Brazil's economic growth will accelerate in the months ahead as 10 interest-rate cuts in the last year have yet to take full effect in spurring consumer and company spending, central bank President Henrique Meirelles said.
A pickup in job creation and increases in wages and bank lending may sustain the expansion in Latin America's biggest economy, Meirelles told a Brazilian-American Chamber of Commerce gathering of executives in Singapore. Inflation is contained and will probably end the year below the bank's 4.5 percent target.
Meirelles' comments suggested the central bank may be almost done with slashing interest rates in Brazil, which has endured some of the world's highest borrowing costs for decades. Policy makers have cut the benchmark lending rate by 5.5 percentage points since September 2005 and on Aug. 30 trimmed it by half a percentage point to 14.25 percent, the lowest in at least 20 years. They're scheduled to cut the rate again by at least a quarter of a point next month, economists predict.
``What he tried to say is that there's a lot of stimulus in the pipeline and that the monetary easing is perhaps no longer necessary,'' Maristella Ansanelli, chief economist for Sao Paulo-based Banco Fibra SA, said in an interview in Singapore. ``They don't want to overdo it with interest-rate cuts.''``The monetary flexibility has not yet been fully felt,'' Meirelles said in the meeting. ``There is significant impulse to the economy''And in fact Lula wasn't responsible for the slowdown noticed earlier in the year, the World Cup and the tax inspectors were:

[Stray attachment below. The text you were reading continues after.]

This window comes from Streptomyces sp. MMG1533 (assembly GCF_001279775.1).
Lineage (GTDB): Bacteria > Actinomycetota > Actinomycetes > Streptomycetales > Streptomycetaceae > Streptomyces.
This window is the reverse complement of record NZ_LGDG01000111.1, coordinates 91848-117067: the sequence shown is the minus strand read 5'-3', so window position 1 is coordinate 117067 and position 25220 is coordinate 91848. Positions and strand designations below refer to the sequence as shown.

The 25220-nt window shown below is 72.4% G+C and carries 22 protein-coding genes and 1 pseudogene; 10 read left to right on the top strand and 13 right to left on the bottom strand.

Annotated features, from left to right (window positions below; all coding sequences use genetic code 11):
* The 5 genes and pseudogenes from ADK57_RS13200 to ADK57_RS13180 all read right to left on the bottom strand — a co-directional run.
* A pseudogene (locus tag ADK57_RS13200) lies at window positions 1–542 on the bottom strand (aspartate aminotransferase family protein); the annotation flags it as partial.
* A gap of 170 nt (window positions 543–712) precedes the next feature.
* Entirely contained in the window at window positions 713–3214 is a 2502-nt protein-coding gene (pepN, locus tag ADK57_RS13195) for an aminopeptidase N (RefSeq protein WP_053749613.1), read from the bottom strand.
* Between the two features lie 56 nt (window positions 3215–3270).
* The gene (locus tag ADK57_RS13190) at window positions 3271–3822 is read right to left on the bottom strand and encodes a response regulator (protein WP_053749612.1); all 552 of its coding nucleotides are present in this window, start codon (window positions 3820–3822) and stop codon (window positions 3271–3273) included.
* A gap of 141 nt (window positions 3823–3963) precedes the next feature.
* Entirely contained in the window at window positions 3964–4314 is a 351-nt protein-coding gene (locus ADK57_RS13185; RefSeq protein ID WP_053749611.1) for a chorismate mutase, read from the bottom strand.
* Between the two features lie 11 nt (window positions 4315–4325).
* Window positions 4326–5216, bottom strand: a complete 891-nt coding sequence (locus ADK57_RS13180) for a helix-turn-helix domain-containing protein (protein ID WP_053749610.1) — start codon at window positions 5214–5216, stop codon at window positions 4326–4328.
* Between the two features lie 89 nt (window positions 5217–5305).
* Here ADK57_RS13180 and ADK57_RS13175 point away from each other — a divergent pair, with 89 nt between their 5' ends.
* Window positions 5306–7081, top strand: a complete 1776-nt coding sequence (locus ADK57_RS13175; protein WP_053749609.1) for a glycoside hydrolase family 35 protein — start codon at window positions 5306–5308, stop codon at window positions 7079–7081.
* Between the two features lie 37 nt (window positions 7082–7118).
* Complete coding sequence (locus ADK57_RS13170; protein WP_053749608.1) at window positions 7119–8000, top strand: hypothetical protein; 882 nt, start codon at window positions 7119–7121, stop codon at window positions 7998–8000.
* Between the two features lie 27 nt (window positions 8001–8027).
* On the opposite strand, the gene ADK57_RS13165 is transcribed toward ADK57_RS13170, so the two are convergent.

Meirelles said a slowdown in the second quarter was temporary, in part caused by the World Cup soccer tournament -- which reduced the hours that employees worked and hurt retailers and construction companies -- and by a strike of federal tax inspectors that slowed the entry of imports and shipment of exports in June. He said inventory accumulation will add to economic growth.
Brazil's economy grew 1.2 percent in the second quarter from the year-earlier period after expanding 3.3 percent in the first quarter. Both the central bank and Finance Minister Guido Mantega forecast growth this year of about 4 percent, faster than last year's 2.3 percent expansion.